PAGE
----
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I’m excited to expand my writing into more travel related posts, as I have more travel experiences. One of my biggest dreams is to work remotely, from my laptop, anywhere in the world.
However, what is a traveler to do, when the whole world is under a travel ban? She revisits the places she’s been, via photos and memories. And she crafts stories from those previous trips.
Today I introduce the “Tales from…” Series with a funny story, The Pole Dancer, from a trip to Scotland in 2017. I hope you enjoy it. And watch for travel tales here each Friday…until this wanderer can wander again and deliver new content.
Tales from Scotland, The Pole Dancer
Stepping off the tour bus, we disembark into a changed Edinburgh. When our girls’ group began exploring the city that morning, people overflowed the surrounding landscape, covering streets and parks like an international patchwork quilt. Visitors from around the world jostled shoulders as they scrambled for buses or pulled up maps on their phones and set off on foot.
Now, nearby streets empty as weary wanderers move toward cheerful pubs and cafes, intent on refreshment. Even the piper on the corner has vanished, taking the signature sound of Scotland with him.
I glance at my tired traveling companions, my mother, sisters and niece, and shrug.
After spending the day wandering the city, including a tour of Edinburgh Castle, and shopping along the Royal Mile, we thankfully boarded the last hop on/hop off bus for the day. We looked forward to a hot meal and hotter showers and a good night’s sleep. Except…we missed our hop off spot. The bus parked for the night, with us still onboard.
It’s up to us to find a way to our lodging.
George to the Rescue
We have options. The bus tours begin and end on Waverley Bridge, near the train station tucked into the heart of Edinburgh. The three span iron bridge we stand on literally connects medieval Old Town with 18th century New Town. Cabs regularly swing through this area, assured of a steady stream of arrivals.
“Are you ladies lost?”
A guide approaches us, a smile on his round face. An unruly thatch of gray hair caps his head, and in spite of the long day, his good humor remains intact. Laugh lines frame bright blue eyes that disappear when he chuckles. His rumpled white shirt stretches over a rounded belly. GEORGE is etched across his name tag.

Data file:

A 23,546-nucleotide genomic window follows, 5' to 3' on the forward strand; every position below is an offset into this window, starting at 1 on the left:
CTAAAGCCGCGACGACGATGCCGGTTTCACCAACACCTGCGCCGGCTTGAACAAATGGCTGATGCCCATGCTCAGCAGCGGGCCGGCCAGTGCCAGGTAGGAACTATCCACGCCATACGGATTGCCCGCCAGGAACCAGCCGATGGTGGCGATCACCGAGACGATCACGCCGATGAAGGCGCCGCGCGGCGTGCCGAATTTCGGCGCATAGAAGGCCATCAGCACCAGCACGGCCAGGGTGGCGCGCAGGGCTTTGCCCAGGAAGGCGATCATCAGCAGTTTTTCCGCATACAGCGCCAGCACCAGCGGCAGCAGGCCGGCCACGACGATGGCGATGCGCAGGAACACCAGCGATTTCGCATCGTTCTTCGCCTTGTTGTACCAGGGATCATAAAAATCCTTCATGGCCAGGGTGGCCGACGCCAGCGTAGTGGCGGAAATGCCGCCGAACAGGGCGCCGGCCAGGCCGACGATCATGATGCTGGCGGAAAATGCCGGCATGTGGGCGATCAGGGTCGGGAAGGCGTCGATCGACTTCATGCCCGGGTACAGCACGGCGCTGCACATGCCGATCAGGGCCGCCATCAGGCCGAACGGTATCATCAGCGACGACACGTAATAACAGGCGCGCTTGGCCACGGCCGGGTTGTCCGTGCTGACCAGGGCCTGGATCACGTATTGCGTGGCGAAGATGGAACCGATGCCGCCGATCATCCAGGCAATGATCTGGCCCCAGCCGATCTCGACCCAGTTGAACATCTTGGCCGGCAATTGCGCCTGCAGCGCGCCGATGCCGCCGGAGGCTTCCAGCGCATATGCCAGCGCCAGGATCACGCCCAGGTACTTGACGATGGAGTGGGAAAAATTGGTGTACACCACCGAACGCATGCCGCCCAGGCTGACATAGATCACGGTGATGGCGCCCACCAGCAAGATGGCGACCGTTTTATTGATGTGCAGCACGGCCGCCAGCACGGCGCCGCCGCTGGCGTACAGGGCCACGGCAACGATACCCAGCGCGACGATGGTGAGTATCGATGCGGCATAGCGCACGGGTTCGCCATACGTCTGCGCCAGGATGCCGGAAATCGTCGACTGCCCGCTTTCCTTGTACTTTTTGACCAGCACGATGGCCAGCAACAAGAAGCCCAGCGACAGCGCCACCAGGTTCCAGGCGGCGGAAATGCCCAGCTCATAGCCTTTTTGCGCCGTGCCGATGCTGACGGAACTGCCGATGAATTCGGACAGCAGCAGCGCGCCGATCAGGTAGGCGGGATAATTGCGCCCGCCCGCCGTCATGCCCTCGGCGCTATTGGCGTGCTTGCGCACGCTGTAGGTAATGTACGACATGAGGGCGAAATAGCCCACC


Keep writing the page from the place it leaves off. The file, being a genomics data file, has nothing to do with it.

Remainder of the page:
George sees damsels in distress. He nobly offers assistance. We like him immediately.
He listens as we share our dilemma. We aren’t lost, we explain, only temporarily displaced. Perhaps George can flag down a cab for us? He concocts a better plan.
“Where are you staying?” he inquires in his soft Scottish brogue.
A Private Joke
I supply the name and address of our serviced apartment near Grassmarket, south of Edinburgh Castle.
George’s reaction surprises us. He rocks back on his heels, his smile widening. Laughter bubbles up and George waves other guides over. As he tells our story, they raise eyebrows and chuckle too. The band of guides shares some private joke and we aren’t in on it.
Wiping his eyes, George steers us toward a bus, empty except for the seated driver. “My friend, please take these ladies back to their apartment,” George instructs. “They’ve had a long day in our city.”
An Impromptu Game of Charades
The driver nods. George gives him the address. His mouth quirking into a lopsided smile, the driver looks at us with amusement as we settle gratefully into seats.
“Okay, what’s so funny about where we’re staying?” I ask.
In response, George hops into the bus. With an infectious grin, he prances toward the metal pole nearest us. Placed there to steady standing travelers, George has other intentions.
Humming, the Scotsman grabs the pole and dances, surprisingly agile. He twirls around and throws back his head, amid cheers from guides gathered near the bus door. Hooking one leg around the pole, George looks at us, expectantly.
Our dancer plays a spontaneous game of charades. My family members exchange glances as understanding comes. He’s pole dancing, as a clue!
We are incredulous. “Are we staying in Edinburgh’s red light district?”
Applause from the guides confirms the guess. The driver snorts and waves George off his bus. He exits with a wink and an admonition to behave ourselves.
A Street with a View
As the bus pulls away from the curb, we look back at George and wave. Laughing, he performs another little twirl on the sidewalk and bows.
Walking up to our apartment building, we stop and really look at our surroundings. We arrived late the night before, eyes captivated by our first sight of Edinburgh Castle perched high on its volcanic rock. And we left eager for adventure that morning. Now, turning slowly in a circle, we realize that our five star lodging is located in the middle of strip clubs, lap dance parlors and adult shows. No wonder George and the other guides laughed. We are amused too.
My sister Debbie recently returned with me to Edinburgh, my favorite city in all the world. We stayed in a different serviced apartment, in New Town. However, every time our hop on/hop off bus passed through Grassmarket, we peered up the hill toward our previous lodging. And we smiled, remembering George, our rescuer, our pole dancer.
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